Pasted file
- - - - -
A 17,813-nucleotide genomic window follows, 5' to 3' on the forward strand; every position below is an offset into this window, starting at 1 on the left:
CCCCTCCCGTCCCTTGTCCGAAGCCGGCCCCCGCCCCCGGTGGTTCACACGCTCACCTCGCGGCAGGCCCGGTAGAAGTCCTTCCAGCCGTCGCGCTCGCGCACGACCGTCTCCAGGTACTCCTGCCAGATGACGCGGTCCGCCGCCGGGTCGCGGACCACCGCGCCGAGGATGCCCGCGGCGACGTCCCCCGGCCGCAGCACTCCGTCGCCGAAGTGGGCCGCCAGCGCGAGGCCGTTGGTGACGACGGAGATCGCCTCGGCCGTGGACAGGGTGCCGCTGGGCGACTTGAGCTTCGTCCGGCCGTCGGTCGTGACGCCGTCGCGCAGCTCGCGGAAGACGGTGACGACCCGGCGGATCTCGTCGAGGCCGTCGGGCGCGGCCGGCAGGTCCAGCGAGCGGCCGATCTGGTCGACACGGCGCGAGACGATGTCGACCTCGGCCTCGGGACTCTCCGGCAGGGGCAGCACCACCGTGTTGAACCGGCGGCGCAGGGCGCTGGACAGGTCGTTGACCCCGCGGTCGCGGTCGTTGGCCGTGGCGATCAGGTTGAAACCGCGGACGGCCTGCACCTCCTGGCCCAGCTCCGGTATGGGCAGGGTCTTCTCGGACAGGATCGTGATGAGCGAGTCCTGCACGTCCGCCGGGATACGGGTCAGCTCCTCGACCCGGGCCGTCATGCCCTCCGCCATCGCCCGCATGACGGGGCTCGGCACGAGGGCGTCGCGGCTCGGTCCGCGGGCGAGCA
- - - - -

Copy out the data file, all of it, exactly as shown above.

A 17,813-nucleotide genomic window follows, 5' to 3' on the forward strand; every position below is an offset into this window, starting at 1 on the left:
CCCCTCCCGTCCCTTGTCCGAAGCCGGCCCCCGCCCCCGGTGGTTCACACGCTCACCTCGCGGCAGGCCCGGTAGAAGTCCTTCCAGCCGTCGCGCTCGCGCACGACCGTCTCCAGGTACTCCTGCCAGATGACGCGGTCCGCCGCCGGGTCGCGGACCACCGCGCCGAGGATGCCCGCGGCGACGTCCCCCGGCCGCAGCACTCCGTCGCCGAAGTGGGCCGCCAGCGCGAGGCCGTTGGTGACGACGGAGATCGCCTCGGCCGTGGACAGGGTGCCGCTGGGCGACTTGAGCTTCGTCCGGCCGTCGGTCGTGACGCCGTCGCGCAGCTCGCGGAAGACGGTGACGACCCGGCGGATCTCGTCGAGGCCGTCGGGCGCGGCCGGCAGGTCCAGCGAGCGGCCGATCTGGTCGACACGGCGCGAGACGATGTCGACCTCGGCCTCGGGACTCTCCGGCAGGGGCAGCACCACCGTGTTGAACCGGCGGCGCAGGGCGCTGGACAGGTCGTTGACCCCGCGGTCGCGGTCGTTGGCCGTGGCGATCAGGTTGAAACCGCGGACGGCCTGCACCTCCTGGCCCAGCTCCGGTATGGGCAGGGTCTTCTCGGACAGGATCGTGATGAGCGAGTCCTGCACGTCCGCCGGGATACGGGTCAGCTCCTCGACCCGGGCCGTCATGCCCTCCGCCATCGCCCGCATGACGGGGCTCGGCACGAGGGCGTCGCGGCTCGGTCCGCGGGCGAGCA